Having been Lord Privy Seal for a few months, for his efforts in negotiating an alliance with Holy Roman Emperor Carlos V, he was created (1544) Baron Wriothesley of Titchfield and Lord Chancellor — an office in which he became notorious for his severity and for his persecution of Anne Askew. He was one of the executors of Henry VIII’s will but acceded to the appointment of Edward Seymour, Duke of Somerset, as protector. Somerset, however, though he gave Wriothesley the earldom of Southampton, dismissed (1547) him from the lord chancellorship on the ground that he had delegated his legal duties without consulting the council. Southampton’s consequent grievance against Somerset led him to support John Dudley, Earl of Warwick (later Duke of Northumberland), in overthrowing the protector in 1549, but he had not regained his former position.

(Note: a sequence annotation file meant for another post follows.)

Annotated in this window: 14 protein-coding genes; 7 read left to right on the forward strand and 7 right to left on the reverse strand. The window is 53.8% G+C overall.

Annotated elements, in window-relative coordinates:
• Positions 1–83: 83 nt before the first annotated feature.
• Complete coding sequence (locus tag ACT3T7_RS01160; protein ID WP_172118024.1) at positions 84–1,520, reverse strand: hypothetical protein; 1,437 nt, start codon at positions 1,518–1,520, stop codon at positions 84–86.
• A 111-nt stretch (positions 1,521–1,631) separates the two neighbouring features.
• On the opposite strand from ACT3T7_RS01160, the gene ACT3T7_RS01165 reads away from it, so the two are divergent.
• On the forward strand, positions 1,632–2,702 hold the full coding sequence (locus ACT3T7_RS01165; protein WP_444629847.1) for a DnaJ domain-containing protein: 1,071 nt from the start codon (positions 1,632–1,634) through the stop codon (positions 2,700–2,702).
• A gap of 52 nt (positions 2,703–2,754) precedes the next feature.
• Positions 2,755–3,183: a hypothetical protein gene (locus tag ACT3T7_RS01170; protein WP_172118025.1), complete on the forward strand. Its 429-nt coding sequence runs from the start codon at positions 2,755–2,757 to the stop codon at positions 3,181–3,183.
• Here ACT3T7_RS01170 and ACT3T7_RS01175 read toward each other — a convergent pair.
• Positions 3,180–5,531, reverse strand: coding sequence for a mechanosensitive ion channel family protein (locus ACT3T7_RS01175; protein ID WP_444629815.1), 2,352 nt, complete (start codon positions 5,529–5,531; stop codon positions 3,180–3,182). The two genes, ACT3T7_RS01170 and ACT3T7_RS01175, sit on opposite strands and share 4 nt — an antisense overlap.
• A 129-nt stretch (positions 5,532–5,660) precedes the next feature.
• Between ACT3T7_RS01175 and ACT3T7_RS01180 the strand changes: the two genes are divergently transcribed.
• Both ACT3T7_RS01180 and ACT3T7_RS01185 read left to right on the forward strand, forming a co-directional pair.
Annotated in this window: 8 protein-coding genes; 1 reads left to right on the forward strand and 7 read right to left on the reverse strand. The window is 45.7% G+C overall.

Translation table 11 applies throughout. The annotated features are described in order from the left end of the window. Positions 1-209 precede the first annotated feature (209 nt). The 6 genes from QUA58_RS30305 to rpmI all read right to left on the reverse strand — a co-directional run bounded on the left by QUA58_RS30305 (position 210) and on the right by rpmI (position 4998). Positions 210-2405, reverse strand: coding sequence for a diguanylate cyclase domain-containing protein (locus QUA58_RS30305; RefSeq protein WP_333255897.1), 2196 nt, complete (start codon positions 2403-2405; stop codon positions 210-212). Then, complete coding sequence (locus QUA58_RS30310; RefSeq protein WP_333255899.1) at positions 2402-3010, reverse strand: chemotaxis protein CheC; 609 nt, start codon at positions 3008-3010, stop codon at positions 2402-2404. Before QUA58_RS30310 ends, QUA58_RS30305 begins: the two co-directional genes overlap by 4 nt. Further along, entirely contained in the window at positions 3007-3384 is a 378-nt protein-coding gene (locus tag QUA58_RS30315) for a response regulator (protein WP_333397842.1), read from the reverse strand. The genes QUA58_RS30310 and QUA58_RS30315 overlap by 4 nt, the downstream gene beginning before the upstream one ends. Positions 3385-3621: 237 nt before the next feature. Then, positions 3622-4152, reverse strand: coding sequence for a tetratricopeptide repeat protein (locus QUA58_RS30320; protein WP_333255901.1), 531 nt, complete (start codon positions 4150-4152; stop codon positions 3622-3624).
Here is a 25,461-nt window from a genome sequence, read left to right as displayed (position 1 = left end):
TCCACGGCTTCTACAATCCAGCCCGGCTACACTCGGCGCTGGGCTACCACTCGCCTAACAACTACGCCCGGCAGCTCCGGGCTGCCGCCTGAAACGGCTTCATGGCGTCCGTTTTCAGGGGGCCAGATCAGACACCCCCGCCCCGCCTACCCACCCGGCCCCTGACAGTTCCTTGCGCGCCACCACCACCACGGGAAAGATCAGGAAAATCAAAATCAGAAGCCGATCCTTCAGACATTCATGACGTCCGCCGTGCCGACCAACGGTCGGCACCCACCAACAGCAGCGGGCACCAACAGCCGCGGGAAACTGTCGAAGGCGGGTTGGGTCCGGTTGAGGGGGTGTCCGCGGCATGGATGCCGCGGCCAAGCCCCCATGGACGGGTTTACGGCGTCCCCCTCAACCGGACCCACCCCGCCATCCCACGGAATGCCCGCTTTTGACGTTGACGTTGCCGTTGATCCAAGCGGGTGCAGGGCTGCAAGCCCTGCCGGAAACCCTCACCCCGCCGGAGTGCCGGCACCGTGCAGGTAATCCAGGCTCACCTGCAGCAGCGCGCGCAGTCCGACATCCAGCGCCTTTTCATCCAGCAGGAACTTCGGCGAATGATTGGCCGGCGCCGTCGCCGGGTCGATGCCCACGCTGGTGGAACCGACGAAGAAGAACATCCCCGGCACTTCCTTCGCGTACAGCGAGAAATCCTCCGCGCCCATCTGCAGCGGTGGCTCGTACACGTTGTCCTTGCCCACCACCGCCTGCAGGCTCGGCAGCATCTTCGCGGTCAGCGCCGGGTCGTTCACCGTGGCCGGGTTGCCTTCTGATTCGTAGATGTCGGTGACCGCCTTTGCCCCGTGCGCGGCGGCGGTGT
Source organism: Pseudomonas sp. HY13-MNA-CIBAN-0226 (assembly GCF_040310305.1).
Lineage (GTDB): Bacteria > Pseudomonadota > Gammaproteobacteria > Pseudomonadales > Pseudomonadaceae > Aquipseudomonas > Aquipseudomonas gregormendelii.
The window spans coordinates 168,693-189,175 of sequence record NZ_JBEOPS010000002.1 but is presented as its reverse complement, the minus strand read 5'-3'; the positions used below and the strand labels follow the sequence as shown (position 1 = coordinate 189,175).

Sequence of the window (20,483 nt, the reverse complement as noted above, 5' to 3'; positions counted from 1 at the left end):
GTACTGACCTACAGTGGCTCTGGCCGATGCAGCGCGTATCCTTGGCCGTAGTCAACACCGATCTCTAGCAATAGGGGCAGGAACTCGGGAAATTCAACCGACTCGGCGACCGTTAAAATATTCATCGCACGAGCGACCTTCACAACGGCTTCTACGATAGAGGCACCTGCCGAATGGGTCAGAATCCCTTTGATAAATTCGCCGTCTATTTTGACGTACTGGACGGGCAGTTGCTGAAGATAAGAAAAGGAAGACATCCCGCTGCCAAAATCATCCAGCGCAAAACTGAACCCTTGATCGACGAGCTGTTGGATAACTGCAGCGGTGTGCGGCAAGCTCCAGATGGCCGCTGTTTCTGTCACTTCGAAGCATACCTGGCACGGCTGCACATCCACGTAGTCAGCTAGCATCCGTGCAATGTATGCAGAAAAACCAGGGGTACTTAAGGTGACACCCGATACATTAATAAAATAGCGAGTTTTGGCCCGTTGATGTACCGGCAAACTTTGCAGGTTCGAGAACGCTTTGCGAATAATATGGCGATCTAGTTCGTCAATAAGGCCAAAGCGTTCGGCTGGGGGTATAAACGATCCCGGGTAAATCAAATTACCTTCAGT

He died at Southampton House (then called Lincoln-place) in Holborn, Jul 30, 1550. And Henry his only son and heir succeeded him in his Honour and Estate. His grandson, Henry, 3rd Earl of Southampton, went with Robert, Earl of Essex, to Cadiz, 40 Eliz. was general of the Horse in Ireland, when that Earl was Deputy there, and after appeared with him in the Insurrection in London, which cost Essex his Head; but this Earl escaped, and being kept in Prison till King James came to the Crown, obtained his Liberty, and was restored to his Honour by Act of Parliament: He afterward got into that Prince's Favour, and was made a Knight of the Garter, Governor of the Isle of Wight and Castle of Caresbrooke, and then renewed his Patent for the Title and Dignity of the Earl of Southampton, with the like Privileges that he formerly enjoyed. He died Nov 10 1624 and left Thomas his Heir and Successor. He was a Person of great Prudence and sincere Affection to King Charles I whom he faithfully served in all his Troubles, and after his Death firmly adhered to his Son King Charles II at whose Restoration he was made a Knight of the Garter, and Lord High Treasurer of England.